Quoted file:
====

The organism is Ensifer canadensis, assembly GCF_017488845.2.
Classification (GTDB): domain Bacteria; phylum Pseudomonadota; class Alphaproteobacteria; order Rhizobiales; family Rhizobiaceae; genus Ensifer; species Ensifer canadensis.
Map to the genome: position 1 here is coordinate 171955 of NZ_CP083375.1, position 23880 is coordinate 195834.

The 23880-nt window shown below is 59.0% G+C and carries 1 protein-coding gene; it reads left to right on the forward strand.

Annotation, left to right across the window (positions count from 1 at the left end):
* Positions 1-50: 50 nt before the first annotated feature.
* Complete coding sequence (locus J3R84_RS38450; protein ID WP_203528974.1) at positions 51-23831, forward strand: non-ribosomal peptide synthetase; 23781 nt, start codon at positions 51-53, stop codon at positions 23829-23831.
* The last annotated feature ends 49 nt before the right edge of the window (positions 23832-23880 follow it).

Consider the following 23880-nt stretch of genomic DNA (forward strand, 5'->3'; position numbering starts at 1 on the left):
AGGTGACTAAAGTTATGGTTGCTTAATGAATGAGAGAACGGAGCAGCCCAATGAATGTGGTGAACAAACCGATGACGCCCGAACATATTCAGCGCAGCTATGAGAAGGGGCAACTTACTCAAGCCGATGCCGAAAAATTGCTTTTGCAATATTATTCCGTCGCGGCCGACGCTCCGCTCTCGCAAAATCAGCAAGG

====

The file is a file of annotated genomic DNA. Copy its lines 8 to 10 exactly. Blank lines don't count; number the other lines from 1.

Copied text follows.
* The last annotated feature ends 49 nt before the right edge of the window (positions 23832-23880 follow it).

Consider the following 23880-nt stretch of genomic DNA (forward strand, 5'->3'; position numbering starts at 1 on the left):
AGGTGACTAAAGTTATGGTTGCTTAATGAATGAGAGAACGGAGCAGCCCAATGAATGTGGTGAACAAACCGATGACGCCCGAACATATTCAGCGCAGCTATGAGAAGGGGCAACTTACTCAAGCCGATGCCGAAAAATTGCTTTTGCAATATTATTCCGTCGCGGCCGACGCTCCGCTCTCGCAAAATCAGCAAGG